Life & FamilyApril 16, 2018

Riding the Waves of Hope & Loss

So often these days I’m asked “when are you going to have another baby?”  Of course, nobody means anything by it other than as a compliment- it’s clear that Henry has brought Andrew and I so much joy, and is, in my humble opinion, one of the cutest, sweetest kids on the planet.  And of course, nobody means to upset someone when they ask that question,  and for a long time I have not discussed my fertility battle on here, so it’s not obvious that that question is a triggering one for me.

Last week I lost a pregnancy. Again. My third failed pregnancy in a little over a year.  We’ve been trying to have a sibling for Henry since he turned one. Our first pregnancy was a surprise- I actually got pregnant naturally (something I did not think possible) and was amused that I had become that stereotypical fertility patient that struggles to have her first and then “accidentally” gets pregnant with the second.  You hear these “IVF urban legend” stories a lot when deep in the trenches and I was floored I was actually becoming one.  Unfortunately, it did not last.  The second pregnancy was a frozen embryo transfer and was an incredibly traumatic loss I am still grappling with.  Most recently, we transferred our second frozen embryo and when it took and I saw the two lines on the home pregnancy test I was suspicious but excited.  I kept waiting for other shoe to drop, but my numbers looked good and signs were pointing to “this is finally going to happen”.

Those who knew I was pregnant kept telling me they had a “really good feeling” about this one, and so I let my typical “glass is half empty” guard down and began to picture my swollen belly, and Henry cuddling with a sweet little newborn, his partner in crime for life.  And then we had our 8 week ultrasound and the moment I looked at the screen in that dark room, I knew.  I had believed we’d see that little flutter of a heartbeat, I really did, and that I would leave and be able to share our happy news. But instead there was an empty black hole.  No baby. No heartbeat. Nothing.

This loss has gutted me.  Frozen cycles are actually harder on me than fresh– the daily injections with needles so long I get nervous they are going to hit bone, the hormone pills, the knowing so much sooner that you MIGHT be pregnant.  It compounds on the loss when you have to work so hard to even get pregnant. And at this point, time is ticking away and I see the door closing on my ability to give Henry a sibling, and myself another opportunity to be a mother. A role I have relished, to my own surprise.  I remember barfing my brains out when pregnant with Henry and looking at Andrew and saying “I hope you’re cool with one kid because I am not doing this again”.  And yet all the motherhood tales they tell have turned out to be true- you forget the pain, you forget the sacrifices– you just want to experience the joy of bringing a child into the world one more time.

We have one embryo left from my “Henry cycle” when I was 35. “A beauty” as my doctor says, but so was this last one. I asked what my options are if this one also fails, but of course our doctor has told us to remain hopeful with this last “frosty”.  But to me, hope feels dangerous.  Hope makes me vulnerable. I much prefer to plan for disaster, especially after this last loss.  I turn 39 this summer,  an age that scares me when it comes to having another baby.  Of course, given our history, I respond really well to IVF and could do another fresh cycle,  but it scares the shit out of me.  What if it doesn’t work? What if I’m simply too old and my eggs too wonky? What then?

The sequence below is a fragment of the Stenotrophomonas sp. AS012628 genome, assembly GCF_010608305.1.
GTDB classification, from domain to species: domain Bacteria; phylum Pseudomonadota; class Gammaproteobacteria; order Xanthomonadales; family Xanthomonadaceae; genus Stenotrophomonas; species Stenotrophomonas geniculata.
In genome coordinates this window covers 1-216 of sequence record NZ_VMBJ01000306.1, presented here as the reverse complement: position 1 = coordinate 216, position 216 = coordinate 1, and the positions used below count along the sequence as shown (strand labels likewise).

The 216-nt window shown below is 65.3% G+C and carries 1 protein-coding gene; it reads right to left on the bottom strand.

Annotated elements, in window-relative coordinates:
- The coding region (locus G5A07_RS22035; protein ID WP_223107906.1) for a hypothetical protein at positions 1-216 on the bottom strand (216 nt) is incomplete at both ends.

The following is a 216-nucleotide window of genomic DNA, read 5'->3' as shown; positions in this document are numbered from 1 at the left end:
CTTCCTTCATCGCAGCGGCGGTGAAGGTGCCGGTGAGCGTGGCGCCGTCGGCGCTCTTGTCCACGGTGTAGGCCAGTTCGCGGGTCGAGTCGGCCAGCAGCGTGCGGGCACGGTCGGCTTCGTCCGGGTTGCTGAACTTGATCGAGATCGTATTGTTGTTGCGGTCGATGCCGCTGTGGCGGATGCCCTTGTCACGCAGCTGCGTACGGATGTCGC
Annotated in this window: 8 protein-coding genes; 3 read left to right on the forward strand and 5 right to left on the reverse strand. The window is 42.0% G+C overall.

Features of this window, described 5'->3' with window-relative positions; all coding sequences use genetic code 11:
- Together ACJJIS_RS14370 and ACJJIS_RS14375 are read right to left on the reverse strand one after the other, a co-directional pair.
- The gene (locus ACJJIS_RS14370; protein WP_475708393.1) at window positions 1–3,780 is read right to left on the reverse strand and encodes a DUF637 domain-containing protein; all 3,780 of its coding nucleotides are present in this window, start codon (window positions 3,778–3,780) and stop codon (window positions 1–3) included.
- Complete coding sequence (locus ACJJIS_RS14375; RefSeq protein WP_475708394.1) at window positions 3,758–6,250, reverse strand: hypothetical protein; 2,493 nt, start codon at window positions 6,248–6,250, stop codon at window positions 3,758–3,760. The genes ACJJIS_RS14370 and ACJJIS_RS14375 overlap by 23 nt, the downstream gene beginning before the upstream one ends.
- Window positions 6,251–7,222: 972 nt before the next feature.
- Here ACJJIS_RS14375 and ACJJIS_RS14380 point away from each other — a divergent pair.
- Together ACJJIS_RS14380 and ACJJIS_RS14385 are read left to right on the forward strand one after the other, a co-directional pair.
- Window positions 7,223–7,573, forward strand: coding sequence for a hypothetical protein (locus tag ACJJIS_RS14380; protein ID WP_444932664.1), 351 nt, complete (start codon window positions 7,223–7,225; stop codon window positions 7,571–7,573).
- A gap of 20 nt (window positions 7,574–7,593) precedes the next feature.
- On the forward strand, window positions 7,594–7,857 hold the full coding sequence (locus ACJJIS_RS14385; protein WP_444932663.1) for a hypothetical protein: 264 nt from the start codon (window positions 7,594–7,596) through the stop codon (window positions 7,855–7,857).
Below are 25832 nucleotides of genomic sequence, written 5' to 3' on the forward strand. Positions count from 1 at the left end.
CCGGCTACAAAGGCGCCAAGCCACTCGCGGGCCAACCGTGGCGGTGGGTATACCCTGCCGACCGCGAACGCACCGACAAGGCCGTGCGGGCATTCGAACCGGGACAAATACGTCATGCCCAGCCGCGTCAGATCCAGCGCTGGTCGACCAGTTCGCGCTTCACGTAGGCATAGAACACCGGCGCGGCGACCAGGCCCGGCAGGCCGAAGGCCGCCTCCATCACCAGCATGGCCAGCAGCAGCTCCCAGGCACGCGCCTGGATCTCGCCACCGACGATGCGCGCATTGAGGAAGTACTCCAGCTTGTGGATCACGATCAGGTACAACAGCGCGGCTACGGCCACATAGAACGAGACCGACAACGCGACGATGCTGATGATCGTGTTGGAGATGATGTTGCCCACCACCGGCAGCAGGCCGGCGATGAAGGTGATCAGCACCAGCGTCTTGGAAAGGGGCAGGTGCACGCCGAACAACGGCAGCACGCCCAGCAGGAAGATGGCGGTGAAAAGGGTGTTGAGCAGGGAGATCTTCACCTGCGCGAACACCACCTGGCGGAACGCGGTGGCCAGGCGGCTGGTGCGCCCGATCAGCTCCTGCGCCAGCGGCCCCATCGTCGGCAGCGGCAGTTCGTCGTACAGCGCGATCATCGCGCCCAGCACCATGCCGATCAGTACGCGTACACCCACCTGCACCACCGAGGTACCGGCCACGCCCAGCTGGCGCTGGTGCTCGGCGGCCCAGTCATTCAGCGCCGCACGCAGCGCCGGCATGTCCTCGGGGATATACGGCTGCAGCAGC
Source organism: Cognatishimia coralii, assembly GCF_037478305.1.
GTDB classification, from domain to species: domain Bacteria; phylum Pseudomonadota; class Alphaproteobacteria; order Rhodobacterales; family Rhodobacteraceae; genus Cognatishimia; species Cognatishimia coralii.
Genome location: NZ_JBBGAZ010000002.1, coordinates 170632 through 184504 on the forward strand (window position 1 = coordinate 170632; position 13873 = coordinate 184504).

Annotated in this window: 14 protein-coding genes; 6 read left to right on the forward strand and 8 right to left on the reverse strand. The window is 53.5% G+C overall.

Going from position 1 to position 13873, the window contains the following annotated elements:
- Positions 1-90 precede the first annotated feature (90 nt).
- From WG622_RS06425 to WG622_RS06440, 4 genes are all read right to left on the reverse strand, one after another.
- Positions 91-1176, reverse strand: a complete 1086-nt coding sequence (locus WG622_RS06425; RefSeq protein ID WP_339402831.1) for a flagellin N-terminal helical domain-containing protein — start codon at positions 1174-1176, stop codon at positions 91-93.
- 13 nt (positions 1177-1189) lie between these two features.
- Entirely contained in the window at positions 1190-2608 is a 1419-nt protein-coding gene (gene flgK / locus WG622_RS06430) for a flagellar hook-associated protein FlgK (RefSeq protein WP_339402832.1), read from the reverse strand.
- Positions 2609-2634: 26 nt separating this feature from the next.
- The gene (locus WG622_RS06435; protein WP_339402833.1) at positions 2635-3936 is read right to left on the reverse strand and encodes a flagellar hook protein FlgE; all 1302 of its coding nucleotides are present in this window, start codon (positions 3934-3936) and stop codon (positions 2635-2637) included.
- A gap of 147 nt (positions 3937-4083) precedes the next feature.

On top of all this, I’ve had to keep being a mother. To try to not let Henry see my tears through the pain, the miscarriage and the crushing thought that he may be our only child.  I’m trying to picture that life, to try to get comfortable with it, but it’s hard.  I know there are those that don’t ever get to experience motherhood at all who so desperately want to, so I do feel immensely grateful that I have Henry, I do, but in some ways it makes these secondary losses even harder.  Knowing now what could be, what is possible.

As I pick myself up this morning and try to move on,  I’m going to pledge to take better care of myself. I’ve been burning the candle at both ends and putting my own health last.  My kid and my job come first, but I have to at least make room for myself (and my marriage) third.  To be a little more gentle with myself,  to not scroll Instagram in my down time and let it make me feel less-than (or enraged and sad that everyone else in the world seems to be having babies with little effort) , but rather take that time to meet a friend or go to a workout class or just get outside and walk, that is if winter ever ends here in Boston.  I need to not feel guilty that I’m taking care of myself instead of spending that time with Henry– an all too common working mom feeling.

And I have to try to focus on all that is good in life right now, of which there is a lot.  And while I hesitate to remain “hopeful” (I just don’t operate well that way- I much prefer to prepare for the worst and be pleasantly surprised), I at least need to be open to what comes. Maybe it’s not what I pictured or hoped for, but it still can be really wonderful.

*Photo by Maureen Ford

 

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